Dakota State University -- NDSU Agriculture
7 Morrill Hall, Fargo ND, 58105-5655, Tel: 701-231-7881, Fax: 701-231-7044
BeefTalk: When to Sell the Calves?
By Kris Ringwall, Extension Beef Specialist,
At the North Dakota State University Dickinson Research Extension Center, retained ownership has taken us over a road of peaks and valleys. The changes and pressures in today’s cattle market have produced a tangle of alliances, certifications and branding mechanisms that could choke a good-sized bull. Once a producer is involved within these relationships, like it or not, the opportunity to participate is often connected to retaining some level of ownership of cattle.
Leaving the organization and eyeballing another relationship is often difficult at best. For many cow-calf operators, the reality of a retained ownership program involves participation from their banker, which ultimately means more paperwork during the annual loan renewal process. Another reality of retained ownership means producers need to do their homework relative to the pros and cons of each potential alliance.
At the center, experience has shown that within the confines of establishing a reliable genetic program, there are many lessons to learn — and some of that learning is not without pain. Price per pound, premiums, discounts and basis adjustments mean little until cattle are actually marketed. The relationships between the variables in pricing cattle and the individual carcass are multi-dimensional, difficult to ascertain and even more difficult to explain.
The final value of the carcass hanging on the rail must cover several inputs: cost of animal entering the retained ownership chain, backgrounding costs, finishing costs, harvesting costs and interest. In the past five years, the carcass value for center-owned and finished cattle was $767 in 1996, $758 in 1997, $817 in 1998, $809 in 1999 and $878 in 2000. The producer and feedlot, as well as any other beef service, needs to draw from this number.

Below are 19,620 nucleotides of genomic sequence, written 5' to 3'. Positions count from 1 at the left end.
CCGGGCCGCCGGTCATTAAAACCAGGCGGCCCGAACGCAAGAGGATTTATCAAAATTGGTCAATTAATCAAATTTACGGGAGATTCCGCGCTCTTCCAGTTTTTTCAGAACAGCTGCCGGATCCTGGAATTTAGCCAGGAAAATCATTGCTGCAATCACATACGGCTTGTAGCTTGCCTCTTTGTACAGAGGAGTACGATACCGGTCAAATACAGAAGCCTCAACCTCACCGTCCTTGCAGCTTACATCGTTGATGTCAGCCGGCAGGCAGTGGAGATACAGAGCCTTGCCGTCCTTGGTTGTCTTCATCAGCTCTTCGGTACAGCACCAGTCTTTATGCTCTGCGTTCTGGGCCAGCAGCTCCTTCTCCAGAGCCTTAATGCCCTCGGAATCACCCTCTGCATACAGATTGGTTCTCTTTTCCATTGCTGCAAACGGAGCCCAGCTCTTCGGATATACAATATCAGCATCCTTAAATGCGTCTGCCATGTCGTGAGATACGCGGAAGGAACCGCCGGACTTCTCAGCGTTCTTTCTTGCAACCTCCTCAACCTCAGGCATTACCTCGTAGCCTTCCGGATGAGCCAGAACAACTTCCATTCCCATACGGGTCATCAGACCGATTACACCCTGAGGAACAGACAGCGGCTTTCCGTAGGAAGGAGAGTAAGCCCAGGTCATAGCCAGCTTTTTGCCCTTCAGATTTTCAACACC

In 1996 the center received 54 percent of the carcass value in the fall. In 1997, the Center would have received 72 percent; in 1998, 60 percent; in 1999, 73 percent; and in 2000 74 percent.
The feedlot is the other major contender for a share of the carcass value. In 1996 the feedlot landed 34 percent of the carcass value; in 1997, 36 percent; in 1998, 27 percent; in 1999, 21 percent; and in 2000, 26 percent. Combining the two figures shows what retained ownership means.
In 1996, only 88 percent of the carcass value was reached, which means whoever had ownership at the time of slaughter obtained the additional 12 percent. In stark contrast is 1997. There was not enough room for everybody. The producer and feedlot inputs accounted for 108 percent of the carcass value. Because the Center owned a portion of the cattle, we lost 8 percent on any we owned, and the feedlot lost 8 percent on any it owned. In 1998 and 1999, the fall value of the center’s steers and feedlot share accounted for 87 percent and 94 percent, respectively, so the center gained 13 percent and 6 percent over what it could have achieved by selling the calves in the fall. The year 2000 calves were a wash as fall value and feed lot share totaled 100 percent of the carcass value. Over the five year period, the center has increased by 4.4 percent the value of what it could have received by selling the calves in the fall. I think I could have received that from my local bank with no risk.
But, keep in mind, who is your partner in this business? More next time.
May you find all your ear tags.
Your comments are always welcome at www.BeefTalk.com. For more information, contact the North Dakota Beef Cattle Improvement Association, 1133 State Avenue, Dickinson, ND 58601 or go to www.CHAPS2000.COM on the Internet. In correspondence about this column, refer to BT0054.
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